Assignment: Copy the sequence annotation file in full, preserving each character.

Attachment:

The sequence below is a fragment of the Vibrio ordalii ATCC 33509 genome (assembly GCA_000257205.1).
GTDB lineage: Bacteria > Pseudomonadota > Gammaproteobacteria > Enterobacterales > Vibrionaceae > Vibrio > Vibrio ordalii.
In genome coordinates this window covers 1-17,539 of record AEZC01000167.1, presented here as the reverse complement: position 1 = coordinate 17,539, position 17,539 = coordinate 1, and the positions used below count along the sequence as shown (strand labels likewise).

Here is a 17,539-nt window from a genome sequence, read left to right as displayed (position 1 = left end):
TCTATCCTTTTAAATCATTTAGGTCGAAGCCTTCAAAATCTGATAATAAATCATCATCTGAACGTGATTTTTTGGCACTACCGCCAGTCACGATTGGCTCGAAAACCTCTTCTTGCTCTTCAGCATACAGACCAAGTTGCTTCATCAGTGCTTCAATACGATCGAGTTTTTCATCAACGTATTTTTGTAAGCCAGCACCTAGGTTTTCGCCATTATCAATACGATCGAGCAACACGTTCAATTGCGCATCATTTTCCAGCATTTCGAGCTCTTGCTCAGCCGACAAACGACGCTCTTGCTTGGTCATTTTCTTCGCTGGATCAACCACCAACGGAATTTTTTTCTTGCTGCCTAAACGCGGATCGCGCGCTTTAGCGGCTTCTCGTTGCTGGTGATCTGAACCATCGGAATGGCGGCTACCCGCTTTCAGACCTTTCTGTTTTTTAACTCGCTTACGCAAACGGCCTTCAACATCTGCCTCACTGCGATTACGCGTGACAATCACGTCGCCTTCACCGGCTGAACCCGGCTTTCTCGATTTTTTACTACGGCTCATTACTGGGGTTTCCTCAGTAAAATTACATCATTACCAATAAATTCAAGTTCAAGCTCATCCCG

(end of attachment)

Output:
The sequence below is a fragment of the Vibrio ordalii ATCC 33509 genome (assembly GCA_000257205.1).
GTDB lineage: Bacteria > Pseudomonadota > Gammaproteobacteria > Enterobacterales > Vibrionaceae > Vibrio > Vibrio ordalii.
In genome coordinates this window covers 1-17,539 of record AEZC01000167.1, presented here as the reverse complement: position 1 = coordinate 17,539, position 17,539 = coordinate 1, and the positions used below count along the sequence as shown (strand labels likewise).

Here is a 17,539-nt window from a genome sequence, read left to right as displayed (position 1 = left end):
TCTATCCTTTTAAATCATTTAGGTCGAAGCCTTCAAAATCTGATAATAAATCATCATCTGAACGTGATTTTTTGGCACTACCGCCAGTCACGATTGGCTCGAAAACCTCTTCTTGCTCTTCAGCATACAGACCAAGTTGCTTCATCAGTGCTTCAATACGATCGAGTTTTTCATCAACGTATTTTTGTAAGCCAGCACCTAGGTTTTCGCCATTATCAATACGATCGAGCAACACGTTCAATTGCGCATCATTTTCCAGCATTTCGAGCTCTTGCTCAGCCGACAAACGACGCTCTTGCTTGGTCATTTTCTTCGCTGGATCAACCACCAACGGAATTTTTTTCTTGCTGCCTAAACGCGGATCGCGCGCTTTAGCGGCTTCTCGTTGCTGGTGATCTGAACCATCGGAATGGCGGCTACCCGCTTTCAGACCTTTCTGTTTTTTAACTCGCTTACGCAAACGGCCTTCAACATCTGCCTCACTGCGATTACGCGTGACAATCACGTCGCCTTCACCGGCTGAACCCGGCTTTCTCGATTTTTTACTACGGCTCATTACTGGGGTTTCCTCAGTAAAATTACATCATTACCAATAAATTCAAGTTCAAGCTCATCCCG